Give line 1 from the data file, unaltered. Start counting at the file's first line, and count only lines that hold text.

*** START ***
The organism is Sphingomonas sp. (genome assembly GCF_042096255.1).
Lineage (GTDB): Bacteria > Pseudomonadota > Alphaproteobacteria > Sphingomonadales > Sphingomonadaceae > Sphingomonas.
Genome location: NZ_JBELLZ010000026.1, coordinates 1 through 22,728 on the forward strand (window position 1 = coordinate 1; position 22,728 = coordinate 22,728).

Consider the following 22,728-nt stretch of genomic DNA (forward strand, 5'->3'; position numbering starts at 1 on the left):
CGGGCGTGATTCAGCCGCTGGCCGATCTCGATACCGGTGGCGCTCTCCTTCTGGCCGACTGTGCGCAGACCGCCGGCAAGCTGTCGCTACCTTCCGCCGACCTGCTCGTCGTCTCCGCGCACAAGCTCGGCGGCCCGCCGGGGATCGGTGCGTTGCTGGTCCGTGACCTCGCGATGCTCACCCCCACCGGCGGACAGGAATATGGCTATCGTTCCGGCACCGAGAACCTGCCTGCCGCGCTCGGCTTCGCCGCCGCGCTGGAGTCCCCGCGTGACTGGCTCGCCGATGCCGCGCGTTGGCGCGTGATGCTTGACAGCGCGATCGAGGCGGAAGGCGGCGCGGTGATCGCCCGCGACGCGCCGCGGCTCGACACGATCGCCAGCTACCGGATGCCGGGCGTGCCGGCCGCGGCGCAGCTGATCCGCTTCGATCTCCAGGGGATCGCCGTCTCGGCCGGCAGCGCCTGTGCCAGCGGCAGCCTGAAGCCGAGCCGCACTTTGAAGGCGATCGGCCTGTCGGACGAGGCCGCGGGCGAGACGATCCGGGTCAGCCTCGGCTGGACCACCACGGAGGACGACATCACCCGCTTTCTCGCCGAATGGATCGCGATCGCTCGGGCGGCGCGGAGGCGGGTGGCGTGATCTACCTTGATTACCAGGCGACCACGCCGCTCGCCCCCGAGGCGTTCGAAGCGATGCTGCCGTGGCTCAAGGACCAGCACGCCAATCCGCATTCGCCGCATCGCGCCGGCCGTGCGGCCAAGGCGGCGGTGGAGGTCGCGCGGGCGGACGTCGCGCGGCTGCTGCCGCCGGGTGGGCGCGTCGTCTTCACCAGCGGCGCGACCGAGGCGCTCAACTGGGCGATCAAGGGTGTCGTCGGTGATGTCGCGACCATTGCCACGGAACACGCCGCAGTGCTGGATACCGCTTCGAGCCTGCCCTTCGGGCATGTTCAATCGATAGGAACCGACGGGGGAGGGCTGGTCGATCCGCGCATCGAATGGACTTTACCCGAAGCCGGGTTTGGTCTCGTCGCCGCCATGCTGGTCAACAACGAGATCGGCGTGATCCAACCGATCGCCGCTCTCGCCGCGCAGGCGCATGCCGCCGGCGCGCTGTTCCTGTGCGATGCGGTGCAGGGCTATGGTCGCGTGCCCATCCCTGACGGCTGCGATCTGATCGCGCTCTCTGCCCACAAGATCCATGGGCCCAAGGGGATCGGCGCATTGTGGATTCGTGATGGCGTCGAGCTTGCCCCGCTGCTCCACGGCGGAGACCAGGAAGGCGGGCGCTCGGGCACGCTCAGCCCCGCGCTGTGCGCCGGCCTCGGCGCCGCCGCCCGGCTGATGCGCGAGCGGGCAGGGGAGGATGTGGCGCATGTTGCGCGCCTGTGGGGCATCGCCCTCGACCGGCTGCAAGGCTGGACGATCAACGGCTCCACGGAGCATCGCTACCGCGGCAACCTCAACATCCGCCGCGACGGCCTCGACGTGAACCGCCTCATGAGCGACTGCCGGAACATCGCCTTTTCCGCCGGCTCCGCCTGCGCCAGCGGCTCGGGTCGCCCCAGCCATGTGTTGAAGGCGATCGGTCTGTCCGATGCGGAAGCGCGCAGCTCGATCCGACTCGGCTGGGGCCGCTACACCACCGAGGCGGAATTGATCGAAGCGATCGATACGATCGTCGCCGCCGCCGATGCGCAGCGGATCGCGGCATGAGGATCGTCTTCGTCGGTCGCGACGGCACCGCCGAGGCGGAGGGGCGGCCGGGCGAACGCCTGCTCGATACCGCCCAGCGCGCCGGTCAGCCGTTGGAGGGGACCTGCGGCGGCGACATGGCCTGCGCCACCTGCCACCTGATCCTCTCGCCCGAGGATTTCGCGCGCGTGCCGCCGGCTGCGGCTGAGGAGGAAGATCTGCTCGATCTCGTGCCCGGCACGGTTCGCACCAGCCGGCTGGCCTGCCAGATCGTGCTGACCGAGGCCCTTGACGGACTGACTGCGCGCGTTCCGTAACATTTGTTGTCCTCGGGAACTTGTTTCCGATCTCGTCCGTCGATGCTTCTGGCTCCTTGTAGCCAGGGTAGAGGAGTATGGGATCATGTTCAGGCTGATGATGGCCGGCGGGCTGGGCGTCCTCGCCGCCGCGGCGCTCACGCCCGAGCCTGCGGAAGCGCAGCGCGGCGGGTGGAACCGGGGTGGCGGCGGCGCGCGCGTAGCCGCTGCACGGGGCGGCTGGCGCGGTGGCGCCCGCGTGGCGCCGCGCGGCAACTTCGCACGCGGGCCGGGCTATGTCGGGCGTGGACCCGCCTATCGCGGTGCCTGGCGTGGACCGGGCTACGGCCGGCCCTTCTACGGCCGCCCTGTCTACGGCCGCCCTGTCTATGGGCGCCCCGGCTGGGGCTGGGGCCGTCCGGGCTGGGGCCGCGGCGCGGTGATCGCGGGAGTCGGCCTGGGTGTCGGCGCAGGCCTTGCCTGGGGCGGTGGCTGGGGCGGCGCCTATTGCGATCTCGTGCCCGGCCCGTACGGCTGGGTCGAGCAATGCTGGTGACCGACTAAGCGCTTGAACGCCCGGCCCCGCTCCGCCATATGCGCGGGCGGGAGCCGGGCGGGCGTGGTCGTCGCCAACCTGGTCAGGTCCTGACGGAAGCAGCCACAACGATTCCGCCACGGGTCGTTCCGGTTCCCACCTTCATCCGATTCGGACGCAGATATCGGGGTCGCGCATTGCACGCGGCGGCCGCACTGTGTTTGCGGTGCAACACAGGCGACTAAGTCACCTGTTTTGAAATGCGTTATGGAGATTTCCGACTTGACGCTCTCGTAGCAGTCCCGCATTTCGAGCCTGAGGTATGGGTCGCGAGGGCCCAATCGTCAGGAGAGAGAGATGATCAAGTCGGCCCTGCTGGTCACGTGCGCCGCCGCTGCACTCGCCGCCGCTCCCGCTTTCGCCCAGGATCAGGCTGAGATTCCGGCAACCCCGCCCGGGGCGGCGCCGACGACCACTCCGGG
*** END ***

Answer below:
The organism is Sphingomonas sp. (genome assembly GCF_042096255.1).